DDC compiler and effects;
better than Haskell? (was Re: [Haskell-cafe] unsafeDestructiveAssign?)
John A. De Goes
john at n-brain.net
Sat Aug 15 19:05:33 EDT 2009
On Aug 15, 2009, at 6:36 AM, Jason Dusek wrote:
> 2009/08/14 John A. De Goes <john at n-brain.net>:
>> Hmmm, my point (perhaps I wasn't clear), is that different
>> effects have different commutability properties. In the case
>> of a file system, you can commute two sequential reads from
>> two different files.
> I think this is a bad example -- it's not something that's
> safe in general and discredits your idea. How would the
> compiler even know that two files are not actually the same
I don't think the file system is the best example. However, I do think
it's a reasonable one.
Let's say the type of the function getFilesInDir is annotated in such
a way as to tell the effect system that every file in the returned
array is unique. Further, let's say the type of the function
makeNewTempFile is annotated in such a way as to tell the effect
system that the function will succeed in creating a new temp file with
a name unique from any other existing file.
Then if you write a recursive function that loops through all files in
a directory, and for each file, it parses and compiles the file into a
new temp file, then a sufficiently sophisticated compiler should be
able to safely transform the recursion into parallel parsing and
compilation -- in a way that's provably correct, assuming the original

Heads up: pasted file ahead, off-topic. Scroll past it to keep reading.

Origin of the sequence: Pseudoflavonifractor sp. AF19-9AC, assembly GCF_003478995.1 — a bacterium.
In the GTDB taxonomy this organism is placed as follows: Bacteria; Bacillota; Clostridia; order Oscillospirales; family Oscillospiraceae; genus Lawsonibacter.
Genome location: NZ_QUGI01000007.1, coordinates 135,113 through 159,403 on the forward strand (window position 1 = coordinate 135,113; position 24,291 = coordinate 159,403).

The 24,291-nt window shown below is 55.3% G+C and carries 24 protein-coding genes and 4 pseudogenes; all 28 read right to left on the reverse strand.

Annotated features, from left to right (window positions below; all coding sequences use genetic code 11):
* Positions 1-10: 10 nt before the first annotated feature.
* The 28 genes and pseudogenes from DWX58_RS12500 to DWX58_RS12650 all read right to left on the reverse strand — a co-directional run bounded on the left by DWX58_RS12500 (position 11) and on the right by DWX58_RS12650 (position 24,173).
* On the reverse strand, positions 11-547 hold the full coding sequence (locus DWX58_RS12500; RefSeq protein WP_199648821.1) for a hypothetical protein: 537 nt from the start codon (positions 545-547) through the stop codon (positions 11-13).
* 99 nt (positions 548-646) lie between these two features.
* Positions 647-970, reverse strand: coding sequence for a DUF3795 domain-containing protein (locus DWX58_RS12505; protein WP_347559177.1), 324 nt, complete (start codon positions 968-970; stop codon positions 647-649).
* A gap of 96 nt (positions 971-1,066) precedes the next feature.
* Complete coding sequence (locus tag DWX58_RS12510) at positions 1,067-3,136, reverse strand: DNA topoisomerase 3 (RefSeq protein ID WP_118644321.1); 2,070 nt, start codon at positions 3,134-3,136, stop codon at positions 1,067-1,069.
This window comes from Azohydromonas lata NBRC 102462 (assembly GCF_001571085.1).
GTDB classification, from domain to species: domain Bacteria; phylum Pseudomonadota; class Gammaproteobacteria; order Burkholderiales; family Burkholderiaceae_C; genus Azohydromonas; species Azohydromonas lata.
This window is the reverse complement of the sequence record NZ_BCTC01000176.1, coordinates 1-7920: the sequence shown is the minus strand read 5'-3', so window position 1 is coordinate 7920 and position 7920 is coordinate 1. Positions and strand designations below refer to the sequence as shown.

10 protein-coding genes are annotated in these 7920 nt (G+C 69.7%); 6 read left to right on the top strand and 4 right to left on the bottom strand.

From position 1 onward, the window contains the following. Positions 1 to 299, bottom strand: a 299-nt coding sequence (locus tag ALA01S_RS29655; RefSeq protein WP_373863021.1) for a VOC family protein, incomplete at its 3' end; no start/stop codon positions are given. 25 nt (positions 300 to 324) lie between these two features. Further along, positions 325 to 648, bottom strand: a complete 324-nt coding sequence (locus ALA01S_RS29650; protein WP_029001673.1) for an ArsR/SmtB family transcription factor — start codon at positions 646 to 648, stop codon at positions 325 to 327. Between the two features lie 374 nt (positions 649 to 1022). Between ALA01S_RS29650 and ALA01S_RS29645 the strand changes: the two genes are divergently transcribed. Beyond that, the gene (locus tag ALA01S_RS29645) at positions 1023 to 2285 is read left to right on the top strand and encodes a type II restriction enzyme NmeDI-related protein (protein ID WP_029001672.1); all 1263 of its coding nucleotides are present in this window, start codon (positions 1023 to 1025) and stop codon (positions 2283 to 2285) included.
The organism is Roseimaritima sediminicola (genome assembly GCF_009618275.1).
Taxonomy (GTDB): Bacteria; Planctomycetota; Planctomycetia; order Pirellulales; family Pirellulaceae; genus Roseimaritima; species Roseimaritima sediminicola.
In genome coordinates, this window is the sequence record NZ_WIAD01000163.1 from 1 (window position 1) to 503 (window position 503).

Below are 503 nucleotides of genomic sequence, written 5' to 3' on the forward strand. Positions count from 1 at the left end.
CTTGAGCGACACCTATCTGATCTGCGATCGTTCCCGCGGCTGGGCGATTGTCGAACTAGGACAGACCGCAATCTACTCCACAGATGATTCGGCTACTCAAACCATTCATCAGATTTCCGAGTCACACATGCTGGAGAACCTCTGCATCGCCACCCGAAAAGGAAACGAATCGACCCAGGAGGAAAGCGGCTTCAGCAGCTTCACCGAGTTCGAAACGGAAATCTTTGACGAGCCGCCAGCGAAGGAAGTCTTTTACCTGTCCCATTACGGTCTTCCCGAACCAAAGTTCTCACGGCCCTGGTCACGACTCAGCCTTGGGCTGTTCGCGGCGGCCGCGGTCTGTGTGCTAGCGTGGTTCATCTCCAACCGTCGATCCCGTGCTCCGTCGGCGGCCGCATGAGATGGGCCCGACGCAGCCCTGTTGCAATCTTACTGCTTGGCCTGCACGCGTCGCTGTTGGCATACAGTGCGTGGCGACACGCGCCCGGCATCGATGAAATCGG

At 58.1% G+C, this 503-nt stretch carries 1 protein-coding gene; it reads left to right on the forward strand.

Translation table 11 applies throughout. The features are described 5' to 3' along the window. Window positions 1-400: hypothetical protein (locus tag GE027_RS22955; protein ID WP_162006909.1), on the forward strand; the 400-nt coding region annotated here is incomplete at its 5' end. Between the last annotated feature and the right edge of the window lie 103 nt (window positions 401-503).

program was correct.
The promise of a language with a purely functional part and a powerful
effect system for everything else is very great. And very important in
the massively concurrent world we are entering.
> Well, yes -- which sounds like, there are no guarantees
> in general. Something that works half the time leaves you with
> two responsibilities -- the old responsibility of the work you
> did when you didn't have it and the new responsibility of
> knowing when it applies and when it doesn't.
In the other thread, I brought up the example of buffering reads.
Library authors make the decision to buffer for one reason: because if
some other program is messing with the data, you're screwed no matter
And yeah, "they might be screwing with the data in just the way you
need it to be screwed with," (Sebastian), in which case my advice is
use C and hope for the best. :-)
John A. De Goes
The Evolution of Collaboration
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